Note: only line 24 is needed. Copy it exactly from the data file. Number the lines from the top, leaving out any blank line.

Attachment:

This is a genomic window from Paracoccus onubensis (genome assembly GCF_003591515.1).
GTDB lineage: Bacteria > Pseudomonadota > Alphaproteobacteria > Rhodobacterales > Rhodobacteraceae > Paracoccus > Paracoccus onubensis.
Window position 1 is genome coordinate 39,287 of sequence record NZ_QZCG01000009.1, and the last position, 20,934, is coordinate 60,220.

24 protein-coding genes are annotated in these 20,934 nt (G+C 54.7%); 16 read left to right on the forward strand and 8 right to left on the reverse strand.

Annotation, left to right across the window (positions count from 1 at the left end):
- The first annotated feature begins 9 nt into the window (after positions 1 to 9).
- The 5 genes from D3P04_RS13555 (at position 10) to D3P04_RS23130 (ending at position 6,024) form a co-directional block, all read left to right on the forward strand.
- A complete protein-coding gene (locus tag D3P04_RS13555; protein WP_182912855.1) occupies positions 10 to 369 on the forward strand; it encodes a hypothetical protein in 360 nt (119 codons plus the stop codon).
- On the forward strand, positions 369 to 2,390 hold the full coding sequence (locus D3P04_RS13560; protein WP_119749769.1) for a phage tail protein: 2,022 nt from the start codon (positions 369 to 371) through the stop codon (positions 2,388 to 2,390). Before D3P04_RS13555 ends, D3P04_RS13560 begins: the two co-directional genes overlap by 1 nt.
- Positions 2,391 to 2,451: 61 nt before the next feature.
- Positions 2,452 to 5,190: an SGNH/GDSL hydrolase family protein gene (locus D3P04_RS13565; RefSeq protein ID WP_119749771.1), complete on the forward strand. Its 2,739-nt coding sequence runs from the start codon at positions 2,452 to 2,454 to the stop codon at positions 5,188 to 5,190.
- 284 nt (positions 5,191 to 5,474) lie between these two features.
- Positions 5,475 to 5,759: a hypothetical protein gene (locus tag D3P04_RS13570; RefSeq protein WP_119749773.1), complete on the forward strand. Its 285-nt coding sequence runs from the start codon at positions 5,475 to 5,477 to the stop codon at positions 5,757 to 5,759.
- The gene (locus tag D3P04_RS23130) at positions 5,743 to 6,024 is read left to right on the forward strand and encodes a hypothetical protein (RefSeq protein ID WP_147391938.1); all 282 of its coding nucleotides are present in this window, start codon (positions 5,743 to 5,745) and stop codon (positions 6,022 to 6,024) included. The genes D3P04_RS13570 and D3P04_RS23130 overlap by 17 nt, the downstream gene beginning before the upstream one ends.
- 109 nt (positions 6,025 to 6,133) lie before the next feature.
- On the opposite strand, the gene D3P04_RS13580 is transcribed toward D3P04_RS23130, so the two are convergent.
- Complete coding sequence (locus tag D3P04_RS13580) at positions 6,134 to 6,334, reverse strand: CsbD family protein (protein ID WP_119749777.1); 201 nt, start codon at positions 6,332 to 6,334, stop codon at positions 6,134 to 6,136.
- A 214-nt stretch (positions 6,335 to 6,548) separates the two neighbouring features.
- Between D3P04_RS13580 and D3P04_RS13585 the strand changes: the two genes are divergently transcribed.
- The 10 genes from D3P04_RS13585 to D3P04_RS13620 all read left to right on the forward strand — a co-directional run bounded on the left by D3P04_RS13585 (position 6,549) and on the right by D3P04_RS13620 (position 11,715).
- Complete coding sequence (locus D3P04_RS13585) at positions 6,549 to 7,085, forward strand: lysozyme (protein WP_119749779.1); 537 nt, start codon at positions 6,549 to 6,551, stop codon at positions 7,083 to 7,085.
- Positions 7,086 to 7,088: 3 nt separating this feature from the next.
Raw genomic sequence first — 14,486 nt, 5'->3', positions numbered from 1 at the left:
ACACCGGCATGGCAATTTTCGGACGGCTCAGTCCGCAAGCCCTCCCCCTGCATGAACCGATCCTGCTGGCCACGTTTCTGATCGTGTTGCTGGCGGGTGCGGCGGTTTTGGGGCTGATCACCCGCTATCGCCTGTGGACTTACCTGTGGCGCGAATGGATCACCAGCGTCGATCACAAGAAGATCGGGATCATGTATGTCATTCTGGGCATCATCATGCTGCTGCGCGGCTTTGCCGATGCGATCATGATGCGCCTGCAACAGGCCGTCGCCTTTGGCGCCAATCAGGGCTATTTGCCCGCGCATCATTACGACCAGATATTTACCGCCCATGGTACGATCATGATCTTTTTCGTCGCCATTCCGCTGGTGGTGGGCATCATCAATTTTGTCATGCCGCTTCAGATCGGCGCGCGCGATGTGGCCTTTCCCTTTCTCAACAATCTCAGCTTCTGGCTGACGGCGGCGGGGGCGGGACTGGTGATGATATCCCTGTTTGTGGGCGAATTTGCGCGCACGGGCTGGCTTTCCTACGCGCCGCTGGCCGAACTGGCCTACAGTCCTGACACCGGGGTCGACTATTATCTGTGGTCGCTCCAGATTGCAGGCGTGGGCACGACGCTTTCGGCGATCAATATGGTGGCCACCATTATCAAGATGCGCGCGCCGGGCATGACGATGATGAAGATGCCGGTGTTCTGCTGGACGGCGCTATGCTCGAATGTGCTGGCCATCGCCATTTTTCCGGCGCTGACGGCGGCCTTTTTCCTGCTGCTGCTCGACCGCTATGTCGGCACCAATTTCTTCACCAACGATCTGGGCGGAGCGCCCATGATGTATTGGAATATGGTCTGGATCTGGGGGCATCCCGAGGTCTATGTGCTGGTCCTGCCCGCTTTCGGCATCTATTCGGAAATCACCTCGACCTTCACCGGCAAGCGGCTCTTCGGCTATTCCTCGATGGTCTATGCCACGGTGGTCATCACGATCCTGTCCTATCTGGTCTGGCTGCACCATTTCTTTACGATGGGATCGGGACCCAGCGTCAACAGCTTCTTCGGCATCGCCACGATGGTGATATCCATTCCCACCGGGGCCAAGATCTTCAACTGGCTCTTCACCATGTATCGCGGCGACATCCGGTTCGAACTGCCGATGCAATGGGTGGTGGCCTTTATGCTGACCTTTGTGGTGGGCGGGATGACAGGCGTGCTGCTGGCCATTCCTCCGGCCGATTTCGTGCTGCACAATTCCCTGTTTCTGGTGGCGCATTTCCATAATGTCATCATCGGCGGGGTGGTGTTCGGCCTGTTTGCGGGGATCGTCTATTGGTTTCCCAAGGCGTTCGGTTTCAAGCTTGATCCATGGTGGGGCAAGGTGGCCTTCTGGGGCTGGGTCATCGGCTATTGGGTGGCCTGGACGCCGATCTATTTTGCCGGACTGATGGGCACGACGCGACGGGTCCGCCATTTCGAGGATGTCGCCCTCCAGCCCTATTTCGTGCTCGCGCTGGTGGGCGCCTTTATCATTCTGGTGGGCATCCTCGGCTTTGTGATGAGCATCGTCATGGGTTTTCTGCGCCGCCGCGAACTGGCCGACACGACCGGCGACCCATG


ACACCGGCATGGCAATTTTCGGACGGCTCAGTCCGCAAGCCCTCCCCCTGCATGAACCGATCCTGCTGGCCACGTTTCTGATCGTGTTGCTGGCGGGTGCGGCGGTTTTGGGGCTGATCACCCGCTATCGCCTGTGGACTTACCTGTGGCGCGAATGGATCACCAGCGTCGATCACAAGAAGATCGGGATCATGTATGTCATTCTGGGCATCATCATGCTGCTGCGCGGCTTTGCCGATGCGATCATGATGCGCCTGCAACAGGCCGTCGCCTTTGGCGCCAATCAGGGCTATTTGCCCGCGCATCATTACGACCAGATATTTACCGCCCATGGTACGATCATGATCTTTTTCGTCGCCATTCCGCTGGTGGTGGGCATCATCAATTTTGTCATGCCGCTTCAGATCGGCGCGCGCGATGTGGCCTTTCCCTTTCTCAACAATCTCAGCTTCTGGCTGACGGCGGCGGGGGCGGGACTGGTGATGATATCCCTGTTTGTGGGCGAATTTGCGCGCACGGGCTGGCTTTCCTACGCGCCGCTGGCCGAACTGGCCTACAGTCCTGACACCGGGGTCGACTATTATCTGTGGTCGCTCCAGATTGCAGGCGTGGGCACGACGCTTTCGGCGATCAATATGGTGGCCACCATTATCAAGATGCGCGCGCCGGGCATGACGATGATGAAGATGCCGGTGTTCTGCTGGACGGCGCTATGCTCGAATGTGCTGGCCATCGCCATTTTTCCGGCGCTGACGGCGGCCTTTTTCCTGCTGCTGCTCGACCGCTATGTCGGCACCAATTTCTTCACCAACGATCTGGGCGGAGCGCCCATGATGTATTGGAATATGGTCTGGATCTGGGGGCATCCCGAGGTCTATGTGCTGGTCCTGCCCGCTTTCGGCATCTATTCGGAAATCACCTCGACCTTCACCGGCAAGCGGCTCTTCGGCTATTCCTCGATGGTCTATGCCACGGTGGTCATCACGATCCTGTCCTATCTGGTCTGGCTGCACCATTTCTTTACGATGGGATCGGGACCCAGCGTCAACAGCTTCTTCGGCATCGCCACGATGGTGATATCCATTCCCACCGGGGCCAAGATCTTCAACTGGCTCTTCACCATGTATCGCGGCGACATCCGGTTCGAACTGCCGATGCAATGGGTGGTGGCCTTTATGCTGACCTTTGTGGTGGGCGGGATGACAGGCGTGCTGCTGGCCATTCCTCCGGCCGATTTCGTGCTGCACAATTCCCTGTTTCTGGTGGCGCATTTCCATAATGTCATCATCGGCGGGGTGGTGTTCGGCCTGTTTGCGGGGATCGTCTATTGGTTTCCCAAGGCGTTCGGTTTCAAGCTTGATCCATGGTGGGGCAAGGTGGCCTTCTGGGGCTGGGTCATCGGCTATTGGGTGGCCTGGACGCCGATCTATTTTGCCGGACTGATGGGCACGACGCGACGGGTCCGCCATTTCGAGGATGTCGCCCTCCAGCCCTATTTCGTGCTCGCGCTGGTGGGCGCCTTTATCATTCTGGTGGGCATCCTCGGCTTTGTGATGAGCATCGTCATGGGTTTTCTGCGCCGCCGCGAACTGGCCGACACGACCGGCGACCCATG